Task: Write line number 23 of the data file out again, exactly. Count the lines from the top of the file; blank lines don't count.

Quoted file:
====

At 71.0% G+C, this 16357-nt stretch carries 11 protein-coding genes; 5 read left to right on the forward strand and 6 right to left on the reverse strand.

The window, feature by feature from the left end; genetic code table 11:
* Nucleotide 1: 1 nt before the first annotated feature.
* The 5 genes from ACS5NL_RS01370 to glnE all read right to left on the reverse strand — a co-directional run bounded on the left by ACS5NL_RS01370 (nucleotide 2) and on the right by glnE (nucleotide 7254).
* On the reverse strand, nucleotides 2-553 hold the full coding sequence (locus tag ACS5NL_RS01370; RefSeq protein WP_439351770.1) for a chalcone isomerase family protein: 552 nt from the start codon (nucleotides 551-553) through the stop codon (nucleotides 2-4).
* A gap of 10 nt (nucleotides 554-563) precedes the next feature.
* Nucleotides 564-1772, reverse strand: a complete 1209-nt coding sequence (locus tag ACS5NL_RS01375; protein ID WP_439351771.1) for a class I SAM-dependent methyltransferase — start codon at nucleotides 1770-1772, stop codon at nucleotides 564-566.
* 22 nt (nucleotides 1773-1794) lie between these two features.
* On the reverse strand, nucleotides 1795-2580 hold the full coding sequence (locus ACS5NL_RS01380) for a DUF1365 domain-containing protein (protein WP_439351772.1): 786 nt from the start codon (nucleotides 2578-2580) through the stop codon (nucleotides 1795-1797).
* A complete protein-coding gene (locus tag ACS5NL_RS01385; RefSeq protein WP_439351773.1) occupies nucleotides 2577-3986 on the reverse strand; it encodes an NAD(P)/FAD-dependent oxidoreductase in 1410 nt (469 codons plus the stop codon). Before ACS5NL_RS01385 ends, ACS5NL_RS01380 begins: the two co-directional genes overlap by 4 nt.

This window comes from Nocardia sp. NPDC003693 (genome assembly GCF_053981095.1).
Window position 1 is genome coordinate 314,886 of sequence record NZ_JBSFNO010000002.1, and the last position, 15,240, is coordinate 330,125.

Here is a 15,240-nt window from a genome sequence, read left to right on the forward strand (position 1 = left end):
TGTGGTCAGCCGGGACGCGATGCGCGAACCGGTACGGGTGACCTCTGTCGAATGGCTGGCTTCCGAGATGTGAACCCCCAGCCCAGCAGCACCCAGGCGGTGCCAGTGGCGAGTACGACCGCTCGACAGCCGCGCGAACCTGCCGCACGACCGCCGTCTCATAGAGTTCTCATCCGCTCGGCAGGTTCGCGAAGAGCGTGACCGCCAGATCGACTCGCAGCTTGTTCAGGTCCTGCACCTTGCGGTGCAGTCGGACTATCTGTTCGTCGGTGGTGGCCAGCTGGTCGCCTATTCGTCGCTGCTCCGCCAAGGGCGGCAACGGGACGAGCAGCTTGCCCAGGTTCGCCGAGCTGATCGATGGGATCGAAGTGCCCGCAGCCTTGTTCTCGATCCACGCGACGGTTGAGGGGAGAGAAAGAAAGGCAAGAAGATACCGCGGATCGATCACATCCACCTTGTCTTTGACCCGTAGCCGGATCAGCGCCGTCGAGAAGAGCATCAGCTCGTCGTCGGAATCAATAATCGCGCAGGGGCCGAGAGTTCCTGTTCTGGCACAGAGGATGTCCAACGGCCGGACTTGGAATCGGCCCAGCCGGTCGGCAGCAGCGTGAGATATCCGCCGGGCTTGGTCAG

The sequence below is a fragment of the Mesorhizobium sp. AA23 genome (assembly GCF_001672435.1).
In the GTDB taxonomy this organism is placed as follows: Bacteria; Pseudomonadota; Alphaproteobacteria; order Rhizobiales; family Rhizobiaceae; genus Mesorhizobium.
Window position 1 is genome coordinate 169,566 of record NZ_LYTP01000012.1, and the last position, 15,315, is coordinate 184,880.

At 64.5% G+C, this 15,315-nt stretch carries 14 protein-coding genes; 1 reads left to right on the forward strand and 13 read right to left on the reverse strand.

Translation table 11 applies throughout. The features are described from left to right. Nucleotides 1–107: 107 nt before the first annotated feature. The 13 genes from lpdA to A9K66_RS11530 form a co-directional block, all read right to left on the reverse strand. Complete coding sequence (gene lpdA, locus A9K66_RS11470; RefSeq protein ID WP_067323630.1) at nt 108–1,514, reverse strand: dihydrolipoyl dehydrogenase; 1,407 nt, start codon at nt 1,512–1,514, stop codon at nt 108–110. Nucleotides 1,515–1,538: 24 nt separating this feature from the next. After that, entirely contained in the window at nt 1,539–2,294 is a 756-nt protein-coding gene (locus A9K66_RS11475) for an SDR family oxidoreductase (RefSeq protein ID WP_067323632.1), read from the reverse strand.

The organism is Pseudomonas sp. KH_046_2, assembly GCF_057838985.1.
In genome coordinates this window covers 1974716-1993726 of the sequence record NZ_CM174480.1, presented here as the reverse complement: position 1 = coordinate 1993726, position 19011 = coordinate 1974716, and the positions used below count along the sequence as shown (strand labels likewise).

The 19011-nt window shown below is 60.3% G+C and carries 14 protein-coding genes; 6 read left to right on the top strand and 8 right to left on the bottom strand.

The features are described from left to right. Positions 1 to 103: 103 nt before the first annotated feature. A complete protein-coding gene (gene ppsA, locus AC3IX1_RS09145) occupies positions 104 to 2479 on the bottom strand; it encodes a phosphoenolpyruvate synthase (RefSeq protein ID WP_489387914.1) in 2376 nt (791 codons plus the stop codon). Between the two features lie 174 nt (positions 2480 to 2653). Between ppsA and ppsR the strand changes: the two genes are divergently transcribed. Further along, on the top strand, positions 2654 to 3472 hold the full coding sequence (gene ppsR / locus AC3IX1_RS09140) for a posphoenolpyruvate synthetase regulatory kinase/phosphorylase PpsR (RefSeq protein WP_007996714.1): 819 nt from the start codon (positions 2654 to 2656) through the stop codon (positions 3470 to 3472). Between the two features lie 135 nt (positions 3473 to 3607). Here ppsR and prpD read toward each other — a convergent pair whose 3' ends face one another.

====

The features are described from left to right. Positions 1 to 103: 103 nt before the first annotated feature. A complete protein-coding gene (gene ppsA, locus AC3IX1_RS09145) occupies positions 104 to 2479 on the bottom strand; it encodes a phosphoenolpyruvate synthase (RefSeq protein ID WP_489387914.1) in 2376 nt (791 codons plus the stop codon). Between the two features lie 174 nt (positions 2480 to 2653). Between ppsA and ppsR the strand changes: the two genes are divergently transcribed. Further along, on the top strand, positions 2654 to 3472 hold the full coding sequence (gene ppsR / locus AC3IX1_RS09140) for a posphoenolpyruvate synthetase regulatory kinase/phosphorylase PpsR (RefSeq protein WP_007996714.1): 819 nt from the start codon (positions 2654 to 2656) through the stop codon (positions 3470 to 3472). Between the two features lie 135 nt (positions 3473 to 3607). Here ppsR and prpD read toward each other — a convergent pair whose 3' ends face one another.